Families Say Closure Of Adult Day Cares Due To COVID Has Taken A Toll
Jacqueline McFarquhar’s mom, Beryline Hillaire, is 80 years old and has Alzheimer’s. For the last two years, Hillaire's been going to Active Day, an adult day care center near Cincinnati, Ohio.
"Six days a week, and that was her choice," McFarquhar said, laughing. "I think she felt like she became a little bit popular there, you know?"
But when the pandemic hit Ohio, McFarquhar pulled Hillaire out of the program to protect her from COVID-19. Then, Gov. Mike DeWine ordered centers like Active Day, which help care for people with dementia or disabilities, to close officially on March 23.
"From that point until now I can see a decrease in her memory, in just everything," McFarquhar said. "She’s more confused, she cries a lot more."
Hillaire is not the only one struggling with the changes: McFarquhar started working from her mother's house so she could take care of her around the clock. Juggling both her job and caretaking has proven challenging.
"The stuff that the center used to do, like the breakfast, and the lunch, and her medication, and stuff like that, I am solely responsible for that," McFarquhar said. "And you do what you have to do, but it’s a lot."
Adult day care centers can finally open their doors again, six months after they were shuttered. They're among the last facilities permitted to reopen in Ohio, and operators and families alike say they’ve been suffering because of it.
In an emailed statement, the Ohio Department of Aging said the delay in reopening was because the centers are group settings, and because “participants in these programs are at higher risk for complications from the virus.”
"For years, nationally, adult day services continue to be left behind, and when it is picked up it’s generally thrown in with the same protocols for nursing homes and assisted livings, which are significantly different," said Bill Zagorski of the National Adult Day Services Association.
Neighboring states like Illinois, Indiana, and Kentucky allowed adult day care services to open before Ohio did.
While Ohio isn’t the last state to reopen these services, Howard Snyder – who runs Active Day adult day care centers across the country – said there were very few resources available in the state to help them stay afloat.
"Some states said, 'Hey you’re closed, but you’re a critical part of the safety net, you keep people out of higher cost settings, you keep people healthy, and we need to make sure this safety net business survives,' and they provided grant funding or retainer payments," Snyder said.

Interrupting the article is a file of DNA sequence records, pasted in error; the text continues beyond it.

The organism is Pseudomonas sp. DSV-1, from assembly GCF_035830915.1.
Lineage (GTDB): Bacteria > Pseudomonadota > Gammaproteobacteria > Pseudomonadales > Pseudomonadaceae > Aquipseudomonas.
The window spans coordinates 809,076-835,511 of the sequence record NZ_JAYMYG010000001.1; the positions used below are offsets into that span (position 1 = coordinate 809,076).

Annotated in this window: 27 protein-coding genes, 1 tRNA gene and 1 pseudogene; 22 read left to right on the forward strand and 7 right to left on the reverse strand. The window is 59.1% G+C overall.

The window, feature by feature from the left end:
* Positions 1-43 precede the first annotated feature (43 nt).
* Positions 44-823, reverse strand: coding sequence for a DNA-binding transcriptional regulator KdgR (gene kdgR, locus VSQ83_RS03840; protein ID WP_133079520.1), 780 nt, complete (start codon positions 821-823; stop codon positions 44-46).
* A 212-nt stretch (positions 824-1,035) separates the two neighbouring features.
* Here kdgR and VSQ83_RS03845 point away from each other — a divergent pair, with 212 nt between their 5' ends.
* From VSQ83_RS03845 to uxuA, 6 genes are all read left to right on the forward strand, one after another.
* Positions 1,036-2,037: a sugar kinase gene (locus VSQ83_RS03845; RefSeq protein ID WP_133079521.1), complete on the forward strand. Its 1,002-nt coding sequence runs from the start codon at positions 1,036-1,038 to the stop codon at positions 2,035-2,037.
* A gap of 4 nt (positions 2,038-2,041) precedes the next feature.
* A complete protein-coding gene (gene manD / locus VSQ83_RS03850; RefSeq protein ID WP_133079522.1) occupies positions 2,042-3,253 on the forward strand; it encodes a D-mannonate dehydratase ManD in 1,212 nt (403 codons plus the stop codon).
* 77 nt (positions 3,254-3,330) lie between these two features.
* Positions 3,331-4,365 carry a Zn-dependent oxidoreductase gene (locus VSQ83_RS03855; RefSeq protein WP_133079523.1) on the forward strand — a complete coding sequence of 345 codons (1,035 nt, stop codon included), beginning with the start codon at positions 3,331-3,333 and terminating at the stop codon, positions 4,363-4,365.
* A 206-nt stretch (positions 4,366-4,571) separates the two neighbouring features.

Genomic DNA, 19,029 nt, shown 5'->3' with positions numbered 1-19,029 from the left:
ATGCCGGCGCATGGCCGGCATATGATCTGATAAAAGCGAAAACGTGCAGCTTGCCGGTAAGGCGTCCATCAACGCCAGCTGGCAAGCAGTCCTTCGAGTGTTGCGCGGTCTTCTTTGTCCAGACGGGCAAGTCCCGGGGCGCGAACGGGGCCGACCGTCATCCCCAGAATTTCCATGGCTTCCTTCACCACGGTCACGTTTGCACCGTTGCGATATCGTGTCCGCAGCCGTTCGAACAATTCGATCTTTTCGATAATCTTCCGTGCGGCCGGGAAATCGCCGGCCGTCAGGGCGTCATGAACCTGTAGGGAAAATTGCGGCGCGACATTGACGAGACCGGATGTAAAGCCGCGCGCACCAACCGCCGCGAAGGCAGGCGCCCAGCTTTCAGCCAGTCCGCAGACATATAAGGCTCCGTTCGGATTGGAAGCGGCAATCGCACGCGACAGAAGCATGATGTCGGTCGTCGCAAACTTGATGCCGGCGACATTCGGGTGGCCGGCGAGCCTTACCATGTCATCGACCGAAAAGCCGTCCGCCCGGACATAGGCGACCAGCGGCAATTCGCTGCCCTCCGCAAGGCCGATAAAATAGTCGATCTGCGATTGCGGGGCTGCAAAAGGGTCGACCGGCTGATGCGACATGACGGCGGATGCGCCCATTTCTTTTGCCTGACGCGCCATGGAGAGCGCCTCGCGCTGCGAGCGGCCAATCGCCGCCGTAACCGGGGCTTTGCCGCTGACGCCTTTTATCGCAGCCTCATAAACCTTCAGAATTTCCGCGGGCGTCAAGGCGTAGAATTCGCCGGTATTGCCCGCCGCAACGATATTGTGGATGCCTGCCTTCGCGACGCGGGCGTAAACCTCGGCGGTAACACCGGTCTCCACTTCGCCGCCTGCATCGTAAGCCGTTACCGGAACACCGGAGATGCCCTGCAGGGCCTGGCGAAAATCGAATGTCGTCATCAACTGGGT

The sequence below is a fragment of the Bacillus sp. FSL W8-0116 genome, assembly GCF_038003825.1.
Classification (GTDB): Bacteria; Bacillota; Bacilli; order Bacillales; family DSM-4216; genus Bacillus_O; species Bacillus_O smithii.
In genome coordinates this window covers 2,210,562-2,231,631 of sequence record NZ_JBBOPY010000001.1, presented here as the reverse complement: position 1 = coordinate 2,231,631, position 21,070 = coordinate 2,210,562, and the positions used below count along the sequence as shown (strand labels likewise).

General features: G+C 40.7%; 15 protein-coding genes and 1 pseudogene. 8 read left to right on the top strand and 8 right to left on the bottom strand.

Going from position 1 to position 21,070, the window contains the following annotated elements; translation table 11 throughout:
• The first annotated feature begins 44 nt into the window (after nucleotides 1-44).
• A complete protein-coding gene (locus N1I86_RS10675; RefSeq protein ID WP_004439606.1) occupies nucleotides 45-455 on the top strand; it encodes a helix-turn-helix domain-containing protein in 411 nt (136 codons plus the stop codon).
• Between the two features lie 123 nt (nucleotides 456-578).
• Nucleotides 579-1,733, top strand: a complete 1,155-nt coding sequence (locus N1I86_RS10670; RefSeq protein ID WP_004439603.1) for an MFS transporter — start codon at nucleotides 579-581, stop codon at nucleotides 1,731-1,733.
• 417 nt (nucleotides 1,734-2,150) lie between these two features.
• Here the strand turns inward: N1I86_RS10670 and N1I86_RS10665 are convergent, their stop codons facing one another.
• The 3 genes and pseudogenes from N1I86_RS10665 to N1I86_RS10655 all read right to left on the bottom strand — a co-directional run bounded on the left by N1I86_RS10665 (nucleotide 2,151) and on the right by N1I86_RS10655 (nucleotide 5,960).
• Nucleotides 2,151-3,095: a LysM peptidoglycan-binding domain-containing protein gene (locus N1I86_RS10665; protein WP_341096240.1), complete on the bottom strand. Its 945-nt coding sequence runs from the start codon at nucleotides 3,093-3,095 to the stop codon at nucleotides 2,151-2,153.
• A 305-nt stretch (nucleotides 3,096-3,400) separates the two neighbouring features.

Ohio did not do that, and as a result, Active Day is permanently closing one of two centers in Ohio, and is delaying the reopening of the other.
"It doesn’t make sense for us to open," Snyder said "All we’re going to do is lose more money being open than we are now not being open. Because of the limited capacity, because of the testing requirements."
The Ohio Department of Aging requires adult day centers to test all staff and participants to reopen, in addition to repeat testing at least once every other week. The state is also requiring operators to remain at limited capacity, and to have personal protective equipment for participants and staff.
All of that is difficult for centers who have been closed for months while still paying bills.
"We’ve just kind of drained what we had as far as resources," said Dean Washington, an adult day care provider in Columbus, Ohio. "So we’re right at the edge. It was a good time to open back up because we’ve been hanging on by a thread."
Washington and his family have run Washington Adult Day Care for two decades. He said it is still unclear how exactly the reopening requirements like testing will be carried out, and what help the state will offer to make them happen. Still, Washington Adult Day Care is open again.
"It’s just like going to war," Washington said. "You’re going to have casualties. How many do you want to accept?"
Washington says he worries about the future: for his business, for his staff, and for the people who have come to rely on his program.
This story was produced by Side Effects Public Media, a news collaborative covering public health.